Tigers face tough test of survival

World Cup 2015: Bangladesh need to overcome their poor form Down Under

Tigers face tough test of survival

Bangladesh will need a dramatic turn in fortunes to ensure another World Cup does not cause more misery after the Tigers endured a morale-sapping year in which they slumped from one defeat to another.

Bangladesh failed to register wins for most of 2014 till fellow wooden-spooners Zimbabwe came calling at the end of the year and were duly thrashed 3-0 in Tests and 5-0 in the ODIs.

It was only Zimbabwe the Tigers had beaten, but fanatical fans in the South Asian nation celebrated as if the World Cup itself had been won.

Bangladesh have struggled at Test level -- winning just seven of their 88 Tests since their debut in 2000 -- but have always appeared more suited to the shorter format where they have recorded creditable wins.

A five-wicket win over Australia at Cardiff in 2005 was their moment of glory till they knocked India out of the 2007 World Cup to move beyond the first round for the only time in the tournament.

Bangladesh must beat at least one of the big four in Pool A — co-hosts Australia and New Zealand, Sri Lanka and England — and also win against both Afghanistan and Scotland to keep their quarterfinal hopes alive.  A must-win scenario awaits them in the first match itself — against Afghanistan in Canberra on February 18 — because a loss like the one they suffered against the same rivals at the Asia Cup at home a year ago could prove costly.

"The kind of squad we have, I am confident we can reach the quarterfinals," Mashrafe Mortaza, who replaced Mushfiqur Rahim as one-day captain last year, told AFP.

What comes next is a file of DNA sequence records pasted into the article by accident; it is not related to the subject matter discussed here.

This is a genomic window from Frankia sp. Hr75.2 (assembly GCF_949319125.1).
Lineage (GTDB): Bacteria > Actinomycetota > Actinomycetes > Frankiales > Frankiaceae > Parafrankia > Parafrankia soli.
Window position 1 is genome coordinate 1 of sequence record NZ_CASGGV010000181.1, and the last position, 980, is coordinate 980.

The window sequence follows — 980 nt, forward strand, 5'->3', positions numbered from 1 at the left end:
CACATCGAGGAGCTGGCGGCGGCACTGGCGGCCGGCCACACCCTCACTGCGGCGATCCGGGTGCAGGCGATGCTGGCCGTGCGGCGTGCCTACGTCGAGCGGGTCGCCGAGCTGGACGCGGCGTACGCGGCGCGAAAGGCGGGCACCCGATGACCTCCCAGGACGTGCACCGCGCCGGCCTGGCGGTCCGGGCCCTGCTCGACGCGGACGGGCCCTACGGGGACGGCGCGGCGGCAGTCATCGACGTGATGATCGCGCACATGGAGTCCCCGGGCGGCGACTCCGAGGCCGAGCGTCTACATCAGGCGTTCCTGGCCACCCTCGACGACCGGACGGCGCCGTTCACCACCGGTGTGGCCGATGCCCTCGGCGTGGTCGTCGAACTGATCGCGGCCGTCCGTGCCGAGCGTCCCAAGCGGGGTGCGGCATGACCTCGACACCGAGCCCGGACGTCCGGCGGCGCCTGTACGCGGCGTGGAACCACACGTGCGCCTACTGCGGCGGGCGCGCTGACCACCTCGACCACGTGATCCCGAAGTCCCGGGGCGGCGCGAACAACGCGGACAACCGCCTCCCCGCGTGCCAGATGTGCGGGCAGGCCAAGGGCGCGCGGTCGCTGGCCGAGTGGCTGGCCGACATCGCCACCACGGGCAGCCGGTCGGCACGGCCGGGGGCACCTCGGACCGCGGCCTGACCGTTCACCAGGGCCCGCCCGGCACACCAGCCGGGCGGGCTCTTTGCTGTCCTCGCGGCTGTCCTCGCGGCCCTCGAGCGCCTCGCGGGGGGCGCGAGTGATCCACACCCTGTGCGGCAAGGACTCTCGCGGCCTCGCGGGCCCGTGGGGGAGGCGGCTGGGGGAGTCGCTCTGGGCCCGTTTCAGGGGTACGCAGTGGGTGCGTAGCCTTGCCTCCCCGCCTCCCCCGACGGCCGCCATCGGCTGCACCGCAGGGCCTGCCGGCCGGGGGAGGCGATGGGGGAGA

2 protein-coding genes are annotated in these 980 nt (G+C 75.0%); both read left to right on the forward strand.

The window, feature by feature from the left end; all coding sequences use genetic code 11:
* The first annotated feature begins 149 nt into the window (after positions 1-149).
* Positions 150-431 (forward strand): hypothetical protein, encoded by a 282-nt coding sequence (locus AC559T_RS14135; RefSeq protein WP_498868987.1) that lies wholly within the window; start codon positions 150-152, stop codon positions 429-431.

Former captain and current selector Habibur Bashar wanted Bangladesh to aim big, saying it was not enough to target just Afghanistan and Scotland.

"The players should believe they can defeat any team in the group. On those true pitches Down Under, any total can be chased down,"  Bashar said.

The focal point of Bangladesh's campaign will be the skillful 27-year-old all-rounder Shakib Al Hasan, who has been the team's mainstay ever since his international debut eight years ago.

The left-hand batsman and left-arm spinner goes into his third World Cup as the top-ranked all-rounder in all three formats, a tribute to his consistency with both bat and ball over the years.

Shakib is the only player in the team who has experienced Australian conditions recently, having turned out for Melbourne Renegades in the Big Bash Twenty20 tournament.

Another player to watch is 22-year-old left-arm spinner Taijul Islam, who grabbed eight for 39 against Zimbabwe in Dhaka in only his third Test to record the best Test figures ever by a Bangladeshi bowler.

Competition will be tougher at the World Cup, but the exciting young talent could spring a few surprises.

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